Jeremy Rifkin Animal Rights Summary

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A Word on Animal Rights Over the past few years, more and more people have been calling for nonhuman animals to be given similar rights to those that humans have in first world countries. One of these activists is Jeremy Rifkin, who is an economic theorist. He wrote an article that argues that animals are much more like us than we previously thought, and we should treat with the same respect that we give to other humans. However, I believe his argument is problematic and should not be taken seriously. For starters, he doesn't cite any credible sources as evidence. Additionally, he gives no background information about himself, so we don't know whether he is a credible authority or not. His argument also relies too heavily on pathos. Worst…show more content…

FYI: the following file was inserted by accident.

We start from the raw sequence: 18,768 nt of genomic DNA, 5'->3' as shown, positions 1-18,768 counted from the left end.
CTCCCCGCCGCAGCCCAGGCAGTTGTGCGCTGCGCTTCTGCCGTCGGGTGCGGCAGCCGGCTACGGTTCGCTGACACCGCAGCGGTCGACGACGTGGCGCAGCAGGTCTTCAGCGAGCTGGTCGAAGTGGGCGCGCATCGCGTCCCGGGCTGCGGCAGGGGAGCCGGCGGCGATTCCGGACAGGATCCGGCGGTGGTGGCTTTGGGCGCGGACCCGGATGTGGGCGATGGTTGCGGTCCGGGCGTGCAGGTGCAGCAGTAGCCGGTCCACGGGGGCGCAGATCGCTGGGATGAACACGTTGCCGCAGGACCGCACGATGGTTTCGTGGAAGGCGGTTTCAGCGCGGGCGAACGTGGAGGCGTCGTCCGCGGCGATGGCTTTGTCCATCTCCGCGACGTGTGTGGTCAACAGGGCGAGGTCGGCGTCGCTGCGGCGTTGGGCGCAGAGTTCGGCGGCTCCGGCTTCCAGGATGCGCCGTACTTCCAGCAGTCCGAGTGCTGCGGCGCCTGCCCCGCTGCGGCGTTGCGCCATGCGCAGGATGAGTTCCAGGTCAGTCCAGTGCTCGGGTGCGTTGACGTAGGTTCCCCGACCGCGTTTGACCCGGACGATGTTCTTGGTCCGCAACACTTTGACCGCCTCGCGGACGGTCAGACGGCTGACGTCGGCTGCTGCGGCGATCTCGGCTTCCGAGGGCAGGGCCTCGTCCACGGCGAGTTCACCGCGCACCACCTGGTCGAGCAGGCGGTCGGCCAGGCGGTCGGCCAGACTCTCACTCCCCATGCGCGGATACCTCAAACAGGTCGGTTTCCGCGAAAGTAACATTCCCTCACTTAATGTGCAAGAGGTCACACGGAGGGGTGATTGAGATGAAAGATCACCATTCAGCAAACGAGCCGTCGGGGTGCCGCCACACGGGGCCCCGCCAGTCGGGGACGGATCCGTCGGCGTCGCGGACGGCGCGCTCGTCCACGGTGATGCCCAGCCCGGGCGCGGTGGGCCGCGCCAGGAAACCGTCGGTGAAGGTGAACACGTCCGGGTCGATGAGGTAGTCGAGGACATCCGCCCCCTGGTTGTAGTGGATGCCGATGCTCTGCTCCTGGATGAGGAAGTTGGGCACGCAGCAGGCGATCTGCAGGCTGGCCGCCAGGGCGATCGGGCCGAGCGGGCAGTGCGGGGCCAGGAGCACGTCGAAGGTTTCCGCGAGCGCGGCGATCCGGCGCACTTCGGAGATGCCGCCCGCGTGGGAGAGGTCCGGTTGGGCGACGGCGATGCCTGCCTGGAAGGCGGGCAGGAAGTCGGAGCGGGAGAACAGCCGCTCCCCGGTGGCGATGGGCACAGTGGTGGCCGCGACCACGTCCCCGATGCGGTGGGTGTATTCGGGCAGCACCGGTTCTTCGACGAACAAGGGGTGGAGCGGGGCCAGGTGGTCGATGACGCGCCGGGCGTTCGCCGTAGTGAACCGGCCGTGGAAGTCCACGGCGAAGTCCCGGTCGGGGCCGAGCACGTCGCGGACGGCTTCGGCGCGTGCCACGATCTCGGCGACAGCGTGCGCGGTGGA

One of his main examples is Koko the gorilla. Koko is a gorilla who was taught to communicate using sign language. “Equally impressive is Koko, the 300-pound gorilla at the Gorilla Foundation in Northern California, who was taught sign language and has mastered more than 1,000 signs and understands several thousand English words. On human IQ tests, she scores between 70 and 95.” (Rifkin 29). Rifkin fails to realize that Koko was a special case and doesn’t represent the entire gorilla population. Koko is only able to use sign language and communicate because humans taught her to. Not all animals can learn sign language. Gorillas are one of the more intelligent species so they were able to. But does Rifkin expect a pig or a dog to be capable of the same feat? One quote from a response to Rifkin’s essay sums all of this up. “Anyone who has owned a pet knows that animals can feel pain, happiness, anger, and other simple emotions. Most people have heard a parrot or a mynah bird talk, but this is just imitation and mimicry. We don’t need science to tell us that animals can do these things. However, does a parrot understand what it is saying? Can an animal write a poem, or even a grocery
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